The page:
The Kiev government also appointed Serhiy Taruta, a steel tycoon, as governor of Donetsk, one of the two provinces with the strongest separatist movements. Oleksander Yaroslavsky, ranked 9th on the list of the richest people in Ukraine, was also appointed mayor of Kharkov, the second largest city in the country. The two billionaires use all resources, from finances to the media, to mobilize local public opinion against the separatist movement and block any Russian influence in the region.
Akhmetov, who once supported the pro-Russian party of former Ukrainian president Viktor Yanukovych, has also turned to support the new government in Kiev.
But eight years later, the situation was different. Ukraine’s military has been deeply reformed, accumulated a lot of real combat experience and Kiev no longer has to rely on the oligarchs as much as before to solve the shortage of resources and organizational apparatus.
Years of constant conflict in the Donbass also made the pockets of the oligarchs significantly less. Most of Ukraine’s billionaires built their business empires in the heart of the eastern heavy industry, which has now become the center of conflict.
Rinat Akhmetov, once topping the list of Ukraine’s richest billionaires, says his fortune has lost $20 billion after Russia took control of the southeastern city of Mariupol. Two iron and steel factories in the city built his fortune by Akhmetov, the Donetsk-born tycoon.
As conflict with Russia flares up, Ukrainian industrial tycoons now need the government more. They look forward to new business opportunities in the field of infrastructure construction, receiving hundreds of billions of dollars in post-war reconstruction aid from the West. Some businessmen also expect to receive war compensation for the loss of factories and property due to bombs and bullets.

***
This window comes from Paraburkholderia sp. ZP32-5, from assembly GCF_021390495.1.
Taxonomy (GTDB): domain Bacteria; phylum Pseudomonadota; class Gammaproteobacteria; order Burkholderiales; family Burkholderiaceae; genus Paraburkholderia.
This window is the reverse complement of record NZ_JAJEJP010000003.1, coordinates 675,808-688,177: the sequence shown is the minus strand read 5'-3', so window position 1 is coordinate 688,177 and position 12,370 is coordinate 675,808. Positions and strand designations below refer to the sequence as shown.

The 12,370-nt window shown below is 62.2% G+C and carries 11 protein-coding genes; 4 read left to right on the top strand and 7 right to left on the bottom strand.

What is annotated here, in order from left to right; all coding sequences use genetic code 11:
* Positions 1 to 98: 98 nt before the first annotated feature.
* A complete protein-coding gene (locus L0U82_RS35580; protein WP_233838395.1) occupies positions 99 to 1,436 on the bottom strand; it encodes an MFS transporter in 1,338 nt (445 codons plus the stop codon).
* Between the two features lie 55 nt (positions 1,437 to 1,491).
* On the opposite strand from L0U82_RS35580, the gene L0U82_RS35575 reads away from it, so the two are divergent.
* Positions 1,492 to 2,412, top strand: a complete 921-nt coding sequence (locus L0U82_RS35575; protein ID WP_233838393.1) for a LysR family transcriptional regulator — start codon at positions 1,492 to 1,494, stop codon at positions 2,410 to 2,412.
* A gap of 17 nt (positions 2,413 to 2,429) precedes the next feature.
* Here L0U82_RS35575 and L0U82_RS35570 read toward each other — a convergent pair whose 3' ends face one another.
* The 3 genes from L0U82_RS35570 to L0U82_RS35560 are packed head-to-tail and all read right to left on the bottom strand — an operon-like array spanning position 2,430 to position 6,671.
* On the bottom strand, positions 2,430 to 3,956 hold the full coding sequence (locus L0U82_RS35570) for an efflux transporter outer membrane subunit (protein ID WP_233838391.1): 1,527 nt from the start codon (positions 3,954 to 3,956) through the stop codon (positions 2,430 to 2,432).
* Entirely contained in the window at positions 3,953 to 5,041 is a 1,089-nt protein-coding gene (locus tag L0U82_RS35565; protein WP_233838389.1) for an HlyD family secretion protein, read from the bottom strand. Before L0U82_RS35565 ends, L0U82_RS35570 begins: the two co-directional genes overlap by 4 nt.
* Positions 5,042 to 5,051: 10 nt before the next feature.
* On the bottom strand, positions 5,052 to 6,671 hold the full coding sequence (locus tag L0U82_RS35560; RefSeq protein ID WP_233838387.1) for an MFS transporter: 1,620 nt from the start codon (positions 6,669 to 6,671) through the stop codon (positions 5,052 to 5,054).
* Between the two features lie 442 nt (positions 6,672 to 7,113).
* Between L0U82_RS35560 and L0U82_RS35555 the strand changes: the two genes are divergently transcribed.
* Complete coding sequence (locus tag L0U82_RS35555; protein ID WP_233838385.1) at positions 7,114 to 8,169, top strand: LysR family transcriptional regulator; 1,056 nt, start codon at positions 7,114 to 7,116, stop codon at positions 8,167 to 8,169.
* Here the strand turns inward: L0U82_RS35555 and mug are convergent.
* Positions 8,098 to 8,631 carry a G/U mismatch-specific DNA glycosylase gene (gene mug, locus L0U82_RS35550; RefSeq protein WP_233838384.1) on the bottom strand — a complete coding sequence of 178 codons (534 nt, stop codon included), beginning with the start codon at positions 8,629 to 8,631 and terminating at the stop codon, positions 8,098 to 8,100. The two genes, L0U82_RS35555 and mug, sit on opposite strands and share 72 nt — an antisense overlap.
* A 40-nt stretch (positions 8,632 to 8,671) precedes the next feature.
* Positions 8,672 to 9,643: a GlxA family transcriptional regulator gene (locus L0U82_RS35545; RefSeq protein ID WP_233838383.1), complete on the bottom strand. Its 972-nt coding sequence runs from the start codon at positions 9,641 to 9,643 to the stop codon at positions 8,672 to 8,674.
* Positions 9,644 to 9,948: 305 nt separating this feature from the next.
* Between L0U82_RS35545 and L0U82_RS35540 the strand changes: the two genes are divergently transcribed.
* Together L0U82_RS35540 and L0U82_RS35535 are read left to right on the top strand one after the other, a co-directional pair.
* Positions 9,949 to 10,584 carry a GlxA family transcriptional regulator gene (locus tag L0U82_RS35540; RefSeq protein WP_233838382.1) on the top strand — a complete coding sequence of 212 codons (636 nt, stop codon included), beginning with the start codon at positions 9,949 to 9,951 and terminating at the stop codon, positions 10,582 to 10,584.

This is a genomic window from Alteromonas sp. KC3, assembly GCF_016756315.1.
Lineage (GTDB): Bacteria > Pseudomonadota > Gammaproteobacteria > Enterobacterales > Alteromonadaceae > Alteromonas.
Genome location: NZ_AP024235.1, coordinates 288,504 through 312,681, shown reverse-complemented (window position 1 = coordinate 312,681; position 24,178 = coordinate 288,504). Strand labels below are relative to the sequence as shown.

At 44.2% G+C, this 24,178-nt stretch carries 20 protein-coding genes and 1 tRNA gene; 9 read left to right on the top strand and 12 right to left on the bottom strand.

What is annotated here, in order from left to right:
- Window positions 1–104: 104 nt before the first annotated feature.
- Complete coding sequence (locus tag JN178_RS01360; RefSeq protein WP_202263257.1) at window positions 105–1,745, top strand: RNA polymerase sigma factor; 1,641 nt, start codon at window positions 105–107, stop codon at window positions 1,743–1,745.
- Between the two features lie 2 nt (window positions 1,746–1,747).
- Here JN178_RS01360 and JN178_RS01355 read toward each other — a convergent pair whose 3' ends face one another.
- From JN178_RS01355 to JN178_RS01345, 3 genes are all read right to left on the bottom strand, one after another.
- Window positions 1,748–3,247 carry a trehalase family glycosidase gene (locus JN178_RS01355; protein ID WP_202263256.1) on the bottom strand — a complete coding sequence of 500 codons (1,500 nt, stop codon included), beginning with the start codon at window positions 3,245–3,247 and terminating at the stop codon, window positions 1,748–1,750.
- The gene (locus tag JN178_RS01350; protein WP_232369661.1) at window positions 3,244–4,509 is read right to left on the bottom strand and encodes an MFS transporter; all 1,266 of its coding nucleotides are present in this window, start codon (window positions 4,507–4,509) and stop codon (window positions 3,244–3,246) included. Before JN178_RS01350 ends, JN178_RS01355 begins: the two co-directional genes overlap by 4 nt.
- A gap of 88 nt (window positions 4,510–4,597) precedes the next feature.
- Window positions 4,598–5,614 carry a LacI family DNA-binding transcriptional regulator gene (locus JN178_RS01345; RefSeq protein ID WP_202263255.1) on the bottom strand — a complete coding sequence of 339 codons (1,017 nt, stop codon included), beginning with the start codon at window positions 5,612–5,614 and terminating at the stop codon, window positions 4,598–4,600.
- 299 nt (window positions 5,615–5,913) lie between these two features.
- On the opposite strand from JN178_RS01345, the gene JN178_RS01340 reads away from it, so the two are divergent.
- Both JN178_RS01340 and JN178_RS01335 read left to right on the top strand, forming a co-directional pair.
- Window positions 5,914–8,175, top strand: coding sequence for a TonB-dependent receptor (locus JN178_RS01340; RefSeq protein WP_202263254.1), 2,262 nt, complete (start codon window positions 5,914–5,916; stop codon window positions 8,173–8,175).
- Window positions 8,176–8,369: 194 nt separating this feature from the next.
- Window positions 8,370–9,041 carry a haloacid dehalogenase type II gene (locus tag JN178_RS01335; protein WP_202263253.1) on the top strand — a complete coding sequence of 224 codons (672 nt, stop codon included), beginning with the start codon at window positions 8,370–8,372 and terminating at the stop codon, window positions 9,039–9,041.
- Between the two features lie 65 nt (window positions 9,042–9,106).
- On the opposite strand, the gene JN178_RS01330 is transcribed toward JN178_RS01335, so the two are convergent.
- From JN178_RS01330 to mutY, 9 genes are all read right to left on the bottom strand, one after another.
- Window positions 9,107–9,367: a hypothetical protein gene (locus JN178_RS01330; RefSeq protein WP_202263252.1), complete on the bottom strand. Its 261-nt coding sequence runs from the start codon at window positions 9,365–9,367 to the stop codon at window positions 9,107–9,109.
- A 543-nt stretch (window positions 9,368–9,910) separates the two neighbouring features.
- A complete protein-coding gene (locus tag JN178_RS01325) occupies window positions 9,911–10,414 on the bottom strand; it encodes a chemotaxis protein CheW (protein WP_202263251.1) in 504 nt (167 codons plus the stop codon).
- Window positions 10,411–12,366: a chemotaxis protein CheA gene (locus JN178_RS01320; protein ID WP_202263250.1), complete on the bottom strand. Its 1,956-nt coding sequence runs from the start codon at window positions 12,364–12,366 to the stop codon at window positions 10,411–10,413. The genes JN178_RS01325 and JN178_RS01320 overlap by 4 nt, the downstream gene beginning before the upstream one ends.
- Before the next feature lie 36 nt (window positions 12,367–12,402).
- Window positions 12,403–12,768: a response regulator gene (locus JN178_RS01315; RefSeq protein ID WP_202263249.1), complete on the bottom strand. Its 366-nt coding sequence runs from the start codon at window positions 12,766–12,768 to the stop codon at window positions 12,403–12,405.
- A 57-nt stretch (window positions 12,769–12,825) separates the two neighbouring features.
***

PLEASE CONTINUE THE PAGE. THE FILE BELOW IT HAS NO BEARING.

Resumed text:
However, the situation is changing in a way that is not in favor of the Ukrainian oligarchs on the political scene.
Private and state television are now subject to the same broadcasting and censorship regulations. The anti-financial law approved by President Zelensky last year also cuts down on the political clout of Ukraine’s tycoons.
The way President Zelensky stayed in Kiev to lead the government and army, lobbying for Western aid amid a historic crisis has helped his popularity and actual power skyrocket. Olesiy Danilov, national security adviser to President Zelensky and an opponent of oligarchs’ dominion of politics, stated that billionaires who behave against Kiev during wartime may pay a price when peace is achieved. reestablish.
Financial aid from the West in the near future is likely to be accompanied by conditions for economic reforms and tightening anti-corruption regulations, making the oligarchs fear that their power will continue to be exhausted.
Meanwhile, Konstantin Grigorishin, a Ukrainian metal and energy tycoon who has been plagued by corporate fights many times, still thinks his country needs time to change. Grigorishin believes that the Ukrainian political system must undergo extensive reform to prevent the re-established oligarchs’ networks from dominating the economy. The reform process requires “discipline and strategy”, Grigorishin stressed.
“Ukrainians understand that the country must purge itself if it wants to have a chance against Russia’s power,” said Orysia Lutsevych, director of the Ukraine studies program at Britain’s Chatham House policy think tank. “The Ukrainian oligarchs of the future will no longer enjoy the same privileges they once had.”
Name (Theo Financial Times)